Just how far can we justify human power of life and death over animals?
The idea of the Animal-Machine has long been overtaken by the idea of a pain-feeling animal. Peter Singer argues that because animals have the ability to experience pain and suffering, they should be granted the same moral considerations as any other sentient being.
Besides, these trophies raise new issues about the robots' quality, function and integration into society: Are they different robots species? Rare species facing extinction? Are they the testimony of a future world where androids would be facing extinction? Or where they would have supplanted real animals such as in Philip K.Dick's vision? Will we need a Susan Calvin, the robopsychologist of Asimov's novels?
After all, there are already an AIBO clinic and a AIBO hospital.
In his wonderful book, Les Machines apprivoisées (Tamed Machines), Frédéric Kaplan invites us to reflect upon the place that these creatures could have one day in our society. And beyond that, will we one day be able/allowed to kill robots? With more impunity than animals? Which ones have and will have more value? More respect? More rights?
All images courtesy of France Cadet.
Using recorded brainwave activity and eye movements during REM (rapid eye movement) sleep to determine robot behaviors and head positions, "Sleep Waking" acts as a way to "play-back" dreams.
I asked Fernando to give us more details about the robot:
How does Sleep Waking work exactly?
I spent a night at The Albany Regional Sleep Disorder Center in Albany, NY. There they wired me up with a variety of sensors, recording everything from EEG to EKG to eye positioning data. We then took that data and interpreted it in two ways:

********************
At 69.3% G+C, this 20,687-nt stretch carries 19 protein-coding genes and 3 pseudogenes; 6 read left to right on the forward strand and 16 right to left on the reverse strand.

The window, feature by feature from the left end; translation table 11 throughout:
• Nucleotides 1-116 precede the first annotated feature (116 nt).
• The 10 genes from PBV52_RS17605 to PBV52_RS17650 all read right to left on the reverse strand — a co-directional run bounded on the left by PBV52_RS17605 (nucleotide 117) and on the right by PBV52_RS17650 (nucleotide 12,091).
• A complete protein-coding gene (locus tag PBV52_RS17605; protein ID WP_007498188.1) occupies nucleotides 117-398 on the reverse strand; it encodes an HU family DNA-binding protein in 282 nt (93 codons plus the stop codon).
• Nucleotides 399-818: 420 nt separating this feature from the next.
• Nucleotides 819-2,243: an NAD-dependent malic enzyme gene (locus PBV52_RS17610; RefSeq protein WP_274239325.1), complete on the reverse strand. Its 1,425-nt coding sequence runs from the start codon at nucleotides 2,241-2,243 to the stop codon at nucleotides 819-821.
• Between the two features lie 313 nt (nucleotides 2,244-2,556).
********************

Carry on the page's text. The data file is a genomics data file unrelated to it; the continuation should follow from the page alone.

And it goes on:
The eye position data we simply apply to the position the robot's heads is looking. So if my eye was looking left, the robot looks left.
The use of the EEG data is a bit more complex. Running it through a machine learning algorithm, we identified several patterns from a sample of the data set (both REM and non-REM events). We then associated preprogrammed robot behaviors to these patterns. Using the patterns like filters, we process the entire data set, letting the robot act out each behavior as each pattern surfaces in the signal. Periods of high activity (REM) where associated with dynamic behaviors (flying, scared, etc.) and low activity with more subtle ones (gesturing, looking around, etc.). The "behaviors" the robot demonstrates are some of the actions I might do (along with everyone else) in a dream.
We also use robot vision for navigation and keeping the robot on its pedestal. This camera is mounted about three feet above the robot and it not shown in the documentation.
What do you think the robot can bring to our understanding of possible human-robot relationships?
Sleep Waking is a metaphor for a reality that could be in our future. In the piece we use a fair amount of artistic license. Though the eye positioning data is a literal interpretation, what we do with the EEG data is a bit more subjective. However, perhaps one day we will have the technology to literally allow a robot to act out what we do in our dreams. What could we learn from seeing our dreams played back for us? Will we save our dreams like we save our photographs?
Taking a wider view, robots are increasingly used to augment human experience. From robotic prosthetic devices, personalized web presences, and implanted RFID chips, technology is moving from being an externalized tool, to being a literal extension of who we are. By giving an example of and drawing attention to this process. We hope to give people the opportunity to think critically what personalized technology actually means.